Tag Archives: commas

Commas in Interrupter Sentences: Comma Rule 3 Practice

“Interrupter” sentences (Comma Rule 3) are useful when you’re writing about a person or a place in a criminal justice report, and they’re easy to punctuate: Just remember to use TWO commas. Click here to read about Comma Rule 3, and click here to watch a short video. Then try this quiz. Scroll down to check your answers. (Hint: Read each sentence aloud and listen for a change in your voice.)

1.  Citizens who don’t pay attention to what’s going on around them may be victimized by criminals.

2.  Tina Collier who just joined the force last year is already up for an award.

3.  We’re keeping an eye on Porter Street which has been a favorite location for drug dealers lately.

4.  The Universal Crime Reporting Handbook which I first heard about in the Academy is a great resource for officers.

5.  Dogs that aren’t leashed can be impounded.

6.  Oxycontin a controlled substance can be dangerous when used improperly.

7.  A person who’s never handled a weapon before can be trained to be an excellent officer.

8.  July one of the hottest months in the year always seems interminable to me.

9.  Cold weather which drives vagrants away from Northern climes always swells the population in the South.

10. Drivers who exceed the speed limit are liable to be ticketed.

The answers:

1.  Citizens who don’t pay attention to what’s going on around them may be victimized by criminals.  NO COMMAS

2.  Tina Collier, who just joined the force last year, is already up for an award.

3.  We’re keeping an eye on Porter Street, which has been a favorite location for drug dealers lately.

4.  The Universal Crime Reporting Handbook, which I first heard about in the Academy, is a great resource for officers.

5.  Dogs that aren’t leashed can be impounded.  NO COMMAS

6.  Oxycontin, a controlled substance, can be dangerous when used improperly.

7.  A person who’s never handled a weapon before can be trained to be an excellent officer.  NO COMMAS

8.  July, one of the hottest months in the year, always seems interminable to me.

9.  Cold weather, which drives vagrants away from Northern climes, always swells the population in the South.

10. Drivers who exceed the speed limit are liable to be ticketed.  NO COMMAS

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Practice with Commas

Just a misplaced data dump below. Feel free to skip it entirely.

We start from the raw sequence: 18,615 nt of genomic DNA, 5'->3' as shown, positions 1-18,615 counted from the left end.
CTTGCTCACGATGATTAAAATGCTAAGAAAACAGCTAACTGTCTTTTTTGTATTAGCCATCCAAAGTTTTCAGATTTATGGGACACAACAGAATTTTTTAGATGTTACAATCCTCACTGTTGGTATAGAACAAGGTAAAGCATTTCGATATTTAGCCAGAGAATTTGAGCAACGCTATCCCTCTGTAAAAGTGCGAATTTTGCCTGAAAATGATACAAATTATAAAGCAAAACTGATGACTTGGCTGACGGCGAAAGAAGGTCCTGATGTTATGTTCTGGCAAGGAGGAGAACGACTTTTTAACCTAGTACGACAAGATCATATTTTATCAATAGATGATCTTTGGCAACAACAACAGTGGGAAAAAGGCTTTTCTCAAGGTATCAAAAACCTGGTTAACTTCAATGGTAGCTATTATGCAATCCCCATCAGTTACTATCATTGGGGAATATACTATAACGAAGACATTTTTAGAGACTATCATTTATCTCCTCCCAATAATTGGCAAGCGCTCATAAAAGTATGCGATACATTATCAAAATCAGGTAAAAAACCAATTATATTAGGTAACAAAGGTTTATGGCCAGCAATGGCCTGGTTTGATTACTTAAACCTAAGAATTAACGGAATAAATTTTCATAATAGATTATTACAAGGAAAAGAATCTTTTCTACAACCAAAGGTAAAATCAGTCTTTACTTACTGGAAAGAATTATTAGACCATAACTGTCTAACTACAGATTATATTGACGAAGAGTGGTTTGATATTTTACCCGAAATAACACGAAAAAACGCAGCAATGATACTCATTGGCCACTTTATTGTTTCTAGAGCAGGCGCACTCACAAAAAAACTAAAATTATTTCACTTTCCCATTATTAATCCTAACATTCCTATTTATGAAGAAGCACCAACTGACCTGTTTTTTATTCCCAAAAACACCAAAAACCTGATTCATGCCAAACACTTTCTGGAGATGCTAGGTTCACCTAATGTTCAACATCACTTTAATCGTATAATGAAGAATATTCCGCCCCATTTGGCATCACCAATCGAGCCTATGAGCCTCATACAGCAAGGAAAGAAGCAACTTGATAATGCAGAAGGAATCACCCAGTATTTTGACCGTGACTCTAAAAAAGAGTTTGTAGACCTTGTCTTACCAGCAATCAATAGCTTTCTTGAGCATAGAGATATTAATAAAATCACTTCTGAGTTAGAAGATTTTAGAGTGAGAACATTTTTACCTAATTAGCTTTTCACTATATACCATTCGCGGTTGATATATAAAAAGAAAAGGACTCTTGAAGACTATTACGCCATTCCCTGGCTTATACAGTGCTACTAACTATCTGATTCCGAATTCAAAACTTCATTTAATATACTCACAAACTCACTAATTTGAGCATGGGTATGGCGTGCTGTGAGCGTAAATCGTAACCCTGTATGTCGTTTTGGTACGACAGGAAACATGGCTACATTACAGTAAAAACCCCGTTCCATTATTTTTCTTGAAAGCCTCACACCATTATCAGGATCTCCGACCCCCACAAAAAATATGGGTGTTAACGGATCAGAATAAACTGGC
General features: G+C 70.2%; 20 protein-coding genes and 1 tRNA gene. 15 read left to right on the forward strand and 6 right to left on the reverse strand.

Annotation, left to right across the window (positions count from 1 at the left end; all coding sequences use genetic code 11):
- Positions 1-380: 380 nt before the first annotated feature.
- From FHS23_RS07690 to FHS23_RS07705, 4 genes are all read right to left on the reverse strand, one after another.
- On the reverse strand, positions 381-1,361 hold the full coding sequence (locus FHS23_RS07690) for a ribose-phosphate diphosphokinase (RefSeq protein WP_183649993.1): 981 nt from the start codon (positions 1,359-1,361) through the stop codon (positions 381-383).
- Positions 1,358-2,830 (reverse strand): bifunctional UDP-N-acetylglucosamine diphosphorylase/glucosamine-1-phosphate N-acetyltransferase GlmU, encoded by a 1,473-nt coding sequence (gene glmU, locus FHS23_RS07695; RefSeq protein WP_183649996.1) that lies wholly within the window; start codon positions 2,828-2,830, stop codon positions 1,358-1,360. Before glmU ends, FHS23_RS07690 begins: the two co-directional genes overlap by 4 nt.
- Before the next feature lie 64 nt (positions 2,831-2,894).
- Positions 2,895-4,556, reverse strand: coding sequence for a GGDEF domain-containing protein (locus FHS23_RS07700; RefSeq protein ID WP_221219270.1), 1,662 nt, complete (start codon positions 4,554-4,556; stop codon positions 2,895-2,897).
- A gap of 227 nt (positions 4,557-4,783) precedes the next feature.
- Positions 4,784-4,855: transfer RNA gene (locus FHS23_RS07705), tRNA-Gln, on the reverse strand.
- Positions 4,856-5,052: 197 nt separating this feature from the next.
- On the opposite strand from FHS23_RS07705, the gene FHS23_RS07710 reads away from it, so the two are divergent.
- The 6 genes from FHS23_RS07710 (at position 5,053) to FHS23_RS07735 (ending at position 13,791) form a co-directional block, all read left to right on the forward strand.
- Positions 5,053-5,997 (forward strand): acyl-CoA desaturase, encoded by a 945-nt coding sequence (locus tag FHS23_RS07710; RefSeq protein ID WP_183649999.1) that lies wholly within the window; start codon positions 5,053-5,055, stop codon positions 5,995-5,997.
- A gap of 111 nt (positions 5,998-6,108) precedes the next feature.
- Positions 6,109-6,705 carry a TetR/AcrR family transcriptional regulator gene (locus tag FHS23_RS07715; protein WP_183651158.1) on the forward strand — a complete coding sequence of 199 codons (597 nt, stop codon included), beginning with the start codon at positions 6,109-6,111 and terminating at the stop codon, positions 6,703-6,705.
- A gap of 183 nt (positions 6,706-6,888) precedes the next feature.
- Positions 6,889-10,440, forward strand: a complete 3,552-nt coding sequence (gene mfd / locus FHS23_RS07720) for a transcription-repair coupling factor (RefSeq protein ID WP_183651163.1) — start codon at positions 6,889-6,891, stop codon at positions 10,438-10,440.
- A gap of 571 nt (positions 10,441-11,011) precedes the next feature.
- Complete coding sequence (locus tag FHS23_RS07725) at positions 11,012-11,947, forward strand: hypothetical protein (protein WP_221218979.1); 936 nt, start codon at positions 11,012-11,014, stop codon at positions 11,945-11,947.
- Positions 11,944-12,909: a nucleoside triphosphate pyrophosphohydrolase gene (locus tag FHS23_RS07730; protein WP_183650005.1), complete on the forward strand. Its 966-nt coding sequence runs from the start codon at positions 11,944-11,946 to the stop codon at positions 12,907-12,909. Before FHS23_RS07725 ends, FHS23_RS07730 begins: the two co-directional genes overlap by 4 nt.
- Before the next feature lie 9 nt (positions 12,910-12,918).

Many officers (and supervisors!) say that commas and apostrophes are the most troublesome punctuation marks. Help is on the way! I’m going to start posting mini-quizzes regularly to provide plenty of practice.

Here’s today’s comma quiz. Not every sentence requires commas. Scroll down for answers. Click here for a review of the three most important comma rules.

1.  As I approached the house I heard a woman scream.

2.  Linda grabbed her son’s hand and they ran down the street.

3.  Linda grabbed her son’s hand and ran down the street.

4.  Paul who just graduated from the academy is planning to go back for a degree.

5.  I went back to Porter Street because I had more questions for Mrs. Smith.

Here are the answers. (Numbers refer to rules on Commas Made Simple.)

1.  As I approached the house, I heard a woman scream. (1 – comma is needed because the sentence begins with an extra idea)

2.  Linda grabbed her son’s hand, and they ran down the street. (2 – comma is needed because there are two sentences joined by and)

3.  Linda grabbed her son’s hand and ran down the street.  (2 – no comma is needed  because there’s only one sentence)

4.  Paul, who just graduated from the academy, is planning to go back for a degree. (3)

5.  I went back to Porter Street because I had more questions for Mrs. Smith.  (1 – no comma is needed because the extra idea is at the back)

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And the Answer Is… (A Coordinate Conjunction Quiz)

Simple words often create the most confusion for writers. The word and is a good example. When do you use a comma, and when do you omit it? Answer: Use the comma when you have a sentence on both sides of and. Otherwise omit it.
And remember that the comma goes before and, never after it. (To learn more, click here and read about Comma Rule 2.
This rule applies to every coordinate conjunction: for, and, nor, but, or, yet, so). Try placing the commas yourself. Try this quiz, and then scroll down for the answers.
1.  Inmate Greene grabbed the garbage can lid and banged it on the mess hall door.
2. I talked to Jerry Whitman and Officer Barthes questioned his wife.
3.  The policy doesn’t make sense and we shouldn’t implement it.
4.  The bright lights disoriented Jeffords and the loud noise confused him.
5.  Myers failed both sobriety tests and I smelled beer on his breath.
6.  The shelter is overcrowded and does not provide enough services for domestic violence victims.
ANSWERS
1.  Inmate Greene grabbed the garbage can lid and banged it on the mess hall door.
2. I talked to Jerry Whitman, and Officer Barthes questioned his wife.  TWO SENTENCES
3.  The policy doesn’t make sense, and we shouldn’t implement it.  TWO SENTENCES 4.  The bright lights disoriented Jeffords, and the loud noise confused him.  TWO SENTENCES
5.  Myers failed both sobriety tests, and I smelled beer on his breath.  TWO SENTENCES
6.  The shelter is overcrowded and does not provide enough services for domestic violence victims.

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